By Eric Yun
Woodhaven residents were angered and confused by a recent report from Congressman Anthony Weiner’s office stating that the neighborhood had the highest rate of vacant storefronts in Queens, especially since the numbers were inaccurate.
Weiner (D-Kew Gardens) conducted a study on vacant storefronts as part of a larger initiative to stimulate Queens’ local small businesses. Unfortunately, due to confusion over where Woodhaven ends and where Richmond Hills begins, Woodhaven was branded as the worst neighborhood in the borough. However, only a small section of Woodhaven was counted—the rest of the stores were in Richmond Hill.
“When it came out we were really shocked,” said Maria Thomson, executive director of the Woodhaven Business Improvement District (BID). She noted the Woodhaven BID generally has vacancies of 10 percent or lower. “We're really very pleased Weiner is looking after the prospects of small businesses on a federal level, Unfortunately, Woodhaven came out looking like a vacant lot.”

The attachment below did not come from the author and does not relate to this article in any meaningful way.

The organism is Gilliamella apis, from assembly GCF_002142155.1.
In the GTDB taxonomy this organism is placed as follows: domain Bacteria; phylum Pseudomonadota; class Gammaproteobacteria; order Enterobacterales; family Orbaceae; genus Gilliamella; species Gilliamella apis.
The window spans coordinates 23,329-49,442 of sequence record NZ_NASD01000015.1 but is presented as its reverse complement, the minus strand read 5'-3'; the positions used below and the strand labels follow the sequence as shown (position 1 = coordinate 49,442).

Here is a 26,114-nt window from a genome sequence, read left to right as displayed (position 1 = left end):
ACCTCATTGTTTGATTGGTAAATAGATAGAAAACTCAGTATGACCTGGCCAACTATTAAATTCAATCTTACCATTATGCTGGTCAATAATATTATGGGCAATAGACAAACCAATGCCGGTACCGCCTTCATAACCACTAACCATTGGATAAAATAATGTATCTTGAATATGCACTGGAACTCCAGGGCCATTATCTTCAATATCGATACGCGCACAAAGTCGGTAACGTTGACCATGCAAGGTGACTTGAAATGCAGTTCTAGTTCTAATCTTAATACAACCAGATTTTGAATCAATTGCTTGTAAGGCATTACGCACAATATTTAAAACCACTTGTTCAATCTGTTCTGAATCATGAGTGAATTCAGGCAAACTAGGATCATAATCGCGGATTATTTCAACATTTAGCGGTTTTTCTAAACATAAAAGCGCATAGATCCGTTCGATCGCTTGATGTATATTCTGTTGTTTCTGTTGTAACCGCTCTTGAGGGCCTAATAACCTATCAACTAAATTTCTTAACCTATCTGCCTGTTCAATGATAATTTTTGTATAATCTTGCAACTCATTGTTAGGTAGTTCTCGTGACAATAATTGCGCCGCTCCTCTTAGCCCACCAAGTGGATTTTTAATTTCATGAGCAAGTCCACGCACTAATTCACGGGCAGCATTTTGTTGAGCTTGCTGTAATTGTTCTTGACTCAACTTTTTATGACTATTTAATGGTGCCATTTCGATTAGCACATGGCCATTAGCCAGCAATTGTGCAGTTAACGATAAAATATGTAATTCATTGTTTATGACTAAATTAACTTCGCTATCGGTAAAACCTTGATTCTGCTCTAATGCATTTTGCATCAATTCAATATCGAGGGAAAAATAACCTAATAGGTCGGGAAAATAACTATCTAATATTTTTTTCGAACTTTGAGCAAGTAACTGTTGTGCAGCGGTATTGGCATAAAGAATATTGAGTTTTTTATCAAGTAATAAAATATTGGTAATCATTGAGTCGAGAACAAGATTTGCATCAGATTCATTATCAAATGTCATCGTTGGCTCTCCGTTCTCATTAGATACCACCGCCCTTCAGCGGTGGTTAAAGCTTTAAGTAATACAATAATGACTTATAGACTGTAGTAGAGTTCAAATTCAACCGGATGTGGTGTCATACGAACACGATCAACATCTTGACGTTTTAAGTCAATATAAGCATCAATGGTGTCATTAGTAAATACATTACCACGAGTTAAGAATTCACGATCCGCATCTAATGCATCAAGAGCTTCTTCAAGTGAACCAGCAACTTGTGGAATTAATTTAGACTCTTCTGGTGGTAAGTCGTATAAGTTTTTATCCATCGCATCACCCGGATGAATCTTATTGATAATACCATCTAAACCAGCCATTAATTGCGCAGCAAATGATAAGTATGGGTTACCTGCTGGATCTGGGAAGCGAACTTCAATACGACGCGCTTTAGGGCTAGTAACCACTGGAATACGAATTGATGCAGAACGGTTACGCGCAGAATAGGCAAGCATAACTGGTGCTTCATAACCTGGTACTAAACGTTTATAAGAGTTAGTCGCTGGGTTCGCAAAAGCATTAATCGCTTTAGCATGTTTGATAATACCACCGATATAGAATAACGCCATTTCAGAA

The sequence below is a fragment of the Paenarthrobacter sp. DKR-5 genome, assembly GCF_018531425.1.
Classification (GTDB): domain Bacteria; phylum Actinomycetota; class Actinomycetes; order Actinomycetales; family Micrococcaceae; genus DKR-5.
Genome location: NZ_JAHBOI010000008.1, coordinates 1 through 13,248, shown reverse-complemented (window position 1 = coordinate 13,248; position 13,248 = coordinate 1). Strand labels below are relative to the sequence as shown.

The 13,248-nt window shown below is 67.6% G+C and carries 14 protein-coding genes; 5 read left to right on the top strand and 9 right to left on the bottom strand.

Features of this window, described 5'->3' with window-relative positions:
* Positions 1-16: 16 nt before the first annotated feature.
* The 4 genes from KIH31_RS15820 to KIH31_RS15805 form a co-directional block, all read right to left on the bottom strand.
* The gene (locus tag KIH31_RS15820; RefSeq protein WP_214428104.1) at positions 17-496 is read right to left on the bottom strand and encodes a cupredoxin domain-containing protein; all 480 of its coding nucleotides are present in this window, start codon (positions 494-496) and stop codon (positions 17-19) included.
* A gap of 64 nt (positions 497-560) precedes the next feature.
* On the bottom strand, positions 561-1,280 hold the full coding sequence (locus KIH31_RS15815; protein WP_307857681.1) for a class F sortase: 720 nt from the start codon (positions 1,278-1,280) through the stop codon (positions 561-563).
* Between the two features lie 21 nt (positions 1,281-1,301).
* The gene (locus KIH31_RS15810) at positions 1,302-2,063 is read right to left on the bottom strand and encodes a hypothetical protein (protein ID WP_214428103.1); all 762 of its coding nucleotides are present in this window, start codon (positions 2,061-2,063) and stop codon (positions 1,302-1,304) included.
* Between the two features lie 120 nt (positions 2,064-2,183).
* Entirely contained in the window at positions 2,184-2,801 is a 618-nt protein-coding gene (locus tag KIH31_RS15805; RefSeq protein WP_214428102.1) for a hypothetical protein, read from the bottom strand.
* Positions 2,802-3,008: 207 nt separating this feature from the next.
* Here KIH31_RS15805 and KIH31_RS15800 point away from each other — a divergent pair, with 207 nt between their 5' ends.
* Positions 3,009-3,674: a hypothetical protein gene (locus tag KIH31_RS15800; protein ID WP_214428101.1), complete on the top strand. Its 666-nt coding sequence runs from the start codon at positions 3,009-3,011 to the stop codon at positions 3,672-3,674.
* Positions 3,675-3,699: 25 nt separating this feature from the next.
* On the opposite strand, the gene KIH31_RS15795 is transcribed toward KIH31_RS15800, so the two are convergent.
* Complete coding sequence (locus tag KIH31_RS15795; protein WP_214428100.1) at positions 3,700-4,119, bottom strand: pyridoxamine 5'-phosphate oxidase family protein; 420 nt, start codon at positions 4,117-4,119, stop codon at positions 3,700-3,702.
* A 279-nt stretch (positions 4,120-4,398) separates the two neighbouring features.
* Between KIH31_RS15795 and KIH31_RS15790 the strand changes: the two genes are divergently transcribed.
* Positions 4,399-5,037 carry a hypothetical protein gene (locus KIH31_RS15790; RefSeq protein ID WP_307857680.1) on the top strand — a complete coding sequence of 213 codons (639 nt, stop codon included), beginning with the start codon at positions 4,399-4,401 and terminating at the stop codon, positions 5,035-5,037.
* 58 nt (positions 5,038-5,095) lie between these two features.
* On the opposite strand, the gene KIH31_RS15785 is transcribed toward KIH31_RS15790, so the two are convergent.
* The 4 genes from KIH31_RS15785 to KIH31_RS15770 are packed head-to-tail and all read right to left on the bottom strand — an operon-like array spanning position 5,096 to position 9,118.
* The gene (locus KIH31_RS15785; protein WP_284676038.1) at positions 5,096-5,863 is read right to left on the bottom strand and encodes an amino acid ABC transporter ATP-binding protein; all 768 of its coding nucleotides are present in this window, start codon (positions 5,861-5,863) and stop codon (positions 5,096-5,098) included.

To dispute the numbers, members of the Woodhaven Residents' Block Association (WRBA) drove down Jamaica Avenue with a video camera and counted how many vacant storefronts were in their neighborhood. According to this survey, vacancies in Woodhaven were approximately 8 percent.
Edward Wendell, president of the WRBA, acknowledged that it is sometimes difficult to understand local boundaries. However, “there was no cooperation with locals who could have helped,” he said.
The mistake has Wendell questioning the numbers and methods used for Weiner's report. “I would love to see the raw data,” Wendell said.
Weiner’s office issued a correction this week. “While the streets surveyed where correct, the neighborhood designation for Jamaica Avenue was imprecise,” Weiner said. “Since Woodhaven begins west of 98th Street, and only about 22 percent of the street was in this area, it should have been labeled 'Richmond Hill/Woodhaven.'”